Included in the book a sample course syllabus that may be handed out during the first days in class and/or during parents night activities. It can be modified to suit individual needs. It is recommended that percentages be attached to individual goals that represent the emphasis placed on each one and the relative importance each represents to the overall course content. Tests and quizzes should then be coordinated that incorporate proportional representation.
The tests and quizzes should be considered learning opportunities. Because the mid-term and final are cumulative, the quizzes can actually be utilized to teach course content. A good analogy is a sports team who uses the regular season to prepare for the play-offs. As champions are determined during play-offs, the regular season can be used to get the team in shape. The quizzes in this course equate to the regular season where season standings (grading periods) are to be considered as benchmarks.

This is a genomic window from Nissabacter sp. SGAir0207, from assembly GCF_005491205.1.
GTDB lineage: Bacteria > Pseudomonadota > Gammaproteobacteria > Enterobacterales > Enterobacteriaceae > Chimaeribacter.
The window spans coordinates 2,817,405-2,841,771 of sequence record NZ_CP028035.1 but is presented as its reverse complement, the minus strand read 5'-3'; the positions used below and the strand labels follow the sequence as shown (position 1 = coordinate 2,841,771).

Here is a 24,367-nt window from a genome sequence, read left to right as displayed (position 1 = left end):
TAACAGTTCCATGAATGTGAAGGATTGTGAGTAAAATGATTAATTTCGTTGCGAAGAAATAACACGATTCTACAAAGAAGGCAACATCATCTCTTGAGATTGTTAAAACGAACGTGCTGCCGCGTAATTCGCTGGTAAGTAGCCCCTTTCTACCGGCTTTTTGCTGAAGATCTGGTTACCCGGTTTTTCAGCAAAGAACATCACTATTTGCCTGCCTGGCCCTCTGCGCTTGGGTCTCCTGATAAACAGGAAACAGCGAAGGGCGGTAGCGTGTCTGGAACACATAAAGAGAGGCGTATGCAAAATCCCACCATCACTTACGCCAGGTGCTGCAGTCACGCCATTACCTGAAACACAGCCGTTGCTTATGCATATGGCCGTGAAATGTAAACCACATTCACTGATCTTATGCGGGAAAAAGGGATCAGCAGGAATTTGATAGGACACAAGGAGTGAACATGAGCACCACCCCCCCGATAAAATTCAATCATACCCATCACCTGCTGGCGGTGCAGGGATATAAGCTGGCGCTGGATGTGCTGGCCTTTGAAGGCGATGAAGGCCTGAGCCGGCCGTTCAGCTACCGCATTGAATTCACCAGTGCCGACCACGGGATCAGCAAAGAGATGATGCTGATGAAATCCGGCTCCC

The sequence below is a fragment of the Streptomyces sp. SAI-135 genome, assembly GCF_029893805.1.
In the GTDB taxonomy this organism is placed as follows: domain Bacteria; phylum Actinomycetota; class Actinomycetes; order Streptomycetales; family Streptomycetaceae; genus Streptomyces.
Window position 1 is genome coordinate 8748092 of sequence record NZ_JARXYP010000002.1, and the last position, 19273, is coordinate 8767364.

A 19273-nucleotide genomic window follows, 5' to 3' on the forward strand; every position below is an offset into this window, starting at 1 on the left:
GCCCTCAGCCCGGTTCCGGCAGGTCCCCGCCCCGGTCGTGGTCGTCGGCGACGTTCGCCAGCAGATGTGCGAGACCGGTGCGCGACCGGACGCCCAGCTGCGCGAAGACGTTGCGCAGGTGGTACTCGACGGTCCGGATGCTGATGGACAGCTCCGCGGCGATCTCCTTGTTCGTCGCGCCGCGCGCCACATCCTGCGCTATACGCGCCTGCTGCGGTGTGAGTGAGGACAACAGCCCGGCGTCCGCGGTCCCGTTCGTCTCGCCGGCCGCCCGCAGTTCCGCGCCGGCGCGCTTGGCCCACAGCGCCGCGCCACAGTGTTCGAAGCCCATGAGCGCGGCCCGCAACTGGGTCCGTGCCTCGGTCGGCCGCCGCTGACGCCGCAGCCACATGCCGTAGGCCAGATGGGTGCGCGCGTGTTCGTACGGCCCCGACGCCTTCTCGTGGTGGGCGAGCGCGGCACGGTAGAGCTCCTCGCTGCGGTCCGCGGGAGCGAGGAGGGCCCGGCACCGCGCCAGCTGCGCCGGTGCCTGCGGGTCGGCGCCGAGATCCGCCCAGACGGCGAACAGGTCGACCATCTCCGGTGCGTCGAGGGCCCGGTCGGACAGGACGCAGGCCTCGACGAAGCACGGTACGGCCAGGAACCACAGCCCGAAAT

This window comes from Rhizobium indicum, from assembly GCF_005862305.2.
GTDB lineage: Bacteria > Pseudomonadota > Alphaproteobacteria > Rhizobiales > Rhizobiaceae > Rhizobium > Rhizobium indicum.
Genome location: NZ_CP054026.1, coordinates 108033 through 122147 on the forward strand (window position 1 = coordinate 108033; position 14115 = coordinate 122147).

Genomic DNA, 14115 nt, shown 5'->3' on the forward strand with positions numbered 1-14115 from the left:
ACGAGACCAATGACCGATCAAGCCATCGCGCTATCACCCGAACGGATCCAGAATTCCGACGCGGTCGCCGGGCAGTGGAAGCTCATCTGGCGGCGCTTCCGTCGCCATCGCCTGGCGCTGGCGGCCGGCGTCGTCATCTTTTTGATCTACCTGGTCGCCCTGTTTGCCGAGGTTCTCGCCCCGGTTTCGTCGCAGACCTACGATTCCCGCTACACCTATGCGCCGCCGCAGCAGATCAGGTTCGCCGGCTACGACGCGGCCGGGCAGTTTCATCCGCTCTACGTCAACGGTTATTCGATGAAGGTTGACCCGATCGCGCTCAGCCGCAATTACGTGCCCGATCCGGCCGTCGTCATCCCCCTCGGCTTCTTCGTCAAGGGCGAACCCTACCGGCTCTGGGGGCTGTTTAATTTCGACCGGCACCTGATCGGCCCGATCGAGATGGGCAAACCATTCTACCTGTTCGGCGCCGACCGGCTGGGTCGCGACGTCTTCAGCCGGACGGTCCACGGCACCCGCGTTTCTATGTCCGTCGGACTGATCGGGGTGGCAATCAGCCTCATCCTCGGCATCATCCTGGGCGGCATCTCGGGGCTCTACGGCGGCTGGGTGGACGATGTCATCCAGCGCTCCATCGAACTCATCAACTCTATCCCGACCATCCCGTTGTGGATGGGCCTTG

The quizzes and exams provided in the Appendix are models. They may be massaged, based on how closely the teaching chronology is followed. It is not uncommon to move some questions from one test to another, or to add questions because it was discovered that students require additional learning opportunities. In some cases, test questions are redundant in that they cover the same content areas in several different ways. This is intentional. Questions may be asked several times to reinforce learning, or to accommodate including the number of questions that is equal to the percentage dictated by a testing blueprint.